DUNEDIN, Fla. -- The opposing pitcher, R.A. Dickey -- also a knuckleballer by trade -- is the reigning Cy Young Award winner. Watching from a booth in the press box was Tim Wakefield, another knuckleballer, and one who had won 200 games over his 19-year career.
The manager, John Farrell, said he had come to this game -- and not a shorter trip to Port Charlotte, where another squad of Red Sox players were Monday -- primarily to watch him.
So, yes, Steven Wright was a little self-conscious for his first start in a Red Sox uniform.
"A little nervous,'' acknowledged Wright after the Sox beat Toronto, 4-2, Monday in an exhibition game. "Not scared, just a little nervous because you want to do your best in general (in front) of guys with a keen eye for the knuckleball. But once I got out there, I felt pretty good.''
It showed. In two scoreless innings, he allowed two hits and struck out three.
"I felt good,'' said Wright. "I was a little antsy at first, but I felt like I was able to get things in order and compete.''
Wright met with Wakefield for the first time in the clubhouse Monday morning and it didn't take long for the veteran to offer some advice . . . or for Wright to implement it.
"The biggest adjustment was to move over a little bit to the first base side of the rubber,'' said Wright, "which allows my hand to stand in the window a little bit longer and toward the center of home plate. [He also suggested] to lead with my front foot. Those two small adjustments, I felt, made a huge impact on my feel for the pitcher and ability to keep it in the strike zone.''
Wright said Wakefield's presence "makes me feel honored, to be honest. For the Red Sox to reach out to him was awesome. When I met with [general manager] Ben [Cherington], he said, 'Anything we can do . . . ' which makes me want to work even harder. I feel like with the resources they've given me, I'm going to take full advantage in using them.''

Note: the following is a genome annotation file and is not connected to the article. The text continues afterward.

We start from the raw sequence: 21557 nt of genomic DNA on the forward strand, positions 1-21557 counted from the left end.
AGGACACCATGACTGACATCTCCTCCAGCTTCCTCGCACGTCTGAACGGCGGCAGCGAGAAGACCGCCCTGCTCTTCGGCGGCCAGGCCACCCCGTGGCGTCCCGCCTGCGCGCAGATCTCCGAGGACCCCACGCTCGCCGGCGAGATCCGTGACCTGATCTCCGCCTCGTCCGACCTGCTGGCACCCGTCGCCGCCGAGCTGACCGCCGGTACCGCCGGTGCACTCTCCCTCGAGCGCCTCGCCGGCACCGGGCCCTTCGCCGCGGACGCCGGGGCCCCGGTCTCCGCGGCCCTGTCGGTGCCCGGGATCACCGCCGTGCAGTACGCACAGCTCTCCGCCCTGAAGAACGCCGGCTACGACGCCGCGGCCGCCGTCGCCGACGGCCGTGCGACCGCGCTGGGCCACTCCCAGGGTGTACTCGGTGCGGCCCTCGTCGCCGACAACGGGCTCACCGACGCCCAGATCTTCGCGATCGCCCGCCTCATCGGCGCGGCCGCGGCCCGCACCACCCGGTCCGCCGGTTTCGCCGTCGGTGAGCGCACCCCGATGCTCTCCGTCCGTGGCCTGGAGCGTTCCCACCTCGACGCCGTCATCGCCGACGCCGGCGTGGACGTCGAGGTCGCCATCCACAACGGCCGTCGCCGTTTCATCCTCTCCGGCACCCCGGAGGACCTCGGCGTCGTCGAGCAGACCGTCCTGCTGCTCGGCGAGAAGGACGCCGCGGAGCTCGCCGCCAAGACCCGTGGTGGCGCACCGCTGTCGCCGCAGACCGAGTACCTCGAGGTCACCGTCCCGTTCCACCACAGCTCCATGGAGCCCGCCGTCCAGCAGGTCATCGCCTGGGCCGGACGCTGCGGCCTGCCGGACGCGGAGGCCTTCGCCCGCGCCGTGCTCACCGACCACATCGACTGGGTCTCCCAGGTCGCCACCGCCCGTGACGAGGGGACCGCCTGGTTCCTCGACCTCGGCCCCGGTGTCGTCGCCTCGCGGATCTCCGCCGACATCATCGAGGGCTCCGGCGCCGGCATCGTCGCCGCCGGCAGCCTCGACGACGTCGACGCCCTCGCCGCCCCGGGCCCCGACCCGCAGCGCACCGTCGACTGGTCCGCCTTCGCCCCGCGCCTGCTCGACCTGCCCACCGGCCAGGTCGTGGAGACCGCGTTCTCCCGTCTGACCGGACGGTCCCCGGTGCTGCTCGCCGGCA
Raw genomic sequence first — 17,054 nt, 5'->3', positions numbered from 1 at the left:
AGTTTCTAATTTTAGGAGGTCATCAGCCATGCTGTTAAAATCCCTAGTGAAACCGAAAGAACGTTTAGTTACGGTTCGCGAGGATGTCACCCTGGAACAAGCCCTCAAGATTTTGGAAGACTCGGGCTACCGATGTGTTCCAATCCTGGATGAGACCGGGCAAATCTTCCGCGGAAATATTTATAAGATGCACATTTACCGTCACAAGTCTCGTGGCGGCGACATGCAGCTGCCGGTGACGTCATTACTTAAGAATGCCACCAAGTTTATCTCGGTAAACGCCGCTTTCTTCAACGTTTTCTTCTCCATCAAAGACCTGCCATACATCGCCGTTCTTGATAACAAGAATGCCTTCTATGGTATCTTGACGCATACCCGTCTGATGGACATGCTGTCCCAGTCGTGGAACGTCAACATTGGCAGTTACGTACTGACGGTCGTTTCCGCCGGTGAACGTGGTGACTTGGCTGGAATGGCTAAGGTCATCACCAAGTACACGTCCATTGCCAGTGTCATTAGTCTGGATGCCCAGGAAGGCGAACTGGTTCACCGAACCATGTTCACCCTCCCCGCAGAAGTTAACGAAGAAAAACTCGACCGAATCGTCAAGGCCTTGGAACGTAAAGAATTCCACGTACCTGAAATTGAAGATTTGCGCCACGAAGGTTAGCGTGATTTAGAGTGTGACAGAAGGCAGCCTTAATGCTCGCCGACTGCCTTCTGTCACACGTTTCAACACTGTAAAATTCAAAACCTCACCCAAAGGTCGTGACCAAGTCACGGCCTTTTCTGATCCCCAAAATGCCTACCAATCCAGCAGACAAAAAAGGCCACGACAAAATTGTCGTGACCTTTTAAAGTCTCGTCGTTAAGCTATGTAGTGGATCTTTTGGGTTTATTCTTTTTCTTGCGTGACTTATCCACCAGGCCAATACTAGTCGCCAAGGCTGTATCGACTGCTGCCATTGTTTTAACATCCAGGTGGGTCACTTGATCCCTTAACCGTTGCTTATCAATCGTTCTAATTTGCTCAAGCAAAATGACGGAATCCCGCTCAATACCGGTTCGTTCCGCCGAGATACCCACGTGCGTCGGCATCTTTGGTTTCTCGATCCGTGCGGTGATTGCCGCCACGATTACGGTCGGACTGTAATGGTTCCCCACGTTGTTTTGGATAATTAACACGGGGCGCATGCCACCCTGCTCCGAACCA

There isn't a spot available in the Red Sox rotation for now, but Wright could make himself the No. 1 depth option at Pawtucket and be first in line should there be injury or performance issues.
"I hope so,'' said Wright. "That's the goal -- to go out and just compete and if the time comes and I get the opportunity, I'm just going to try to take advantage of it.''
It helps, said Wright, to be in an organization that was home to another knuckleballer for 17 years.
"They understand how hard it is,'' said Wright. "It's a hard pitch to throw. They're giving me all the resources they can.''
On Wednesday, Wakefield will oversee Wright's side session and work on varying the speed on the knuckler.
"We're going to try to get some consistency so I don't telegraph it,'' said Wright. "I think when I do it now, you can see it pretty early. So the idea is to keep it like a changeup, where you telegraph it, where it looks like it's coming in at a normal speed, but it's 10 mph slower.''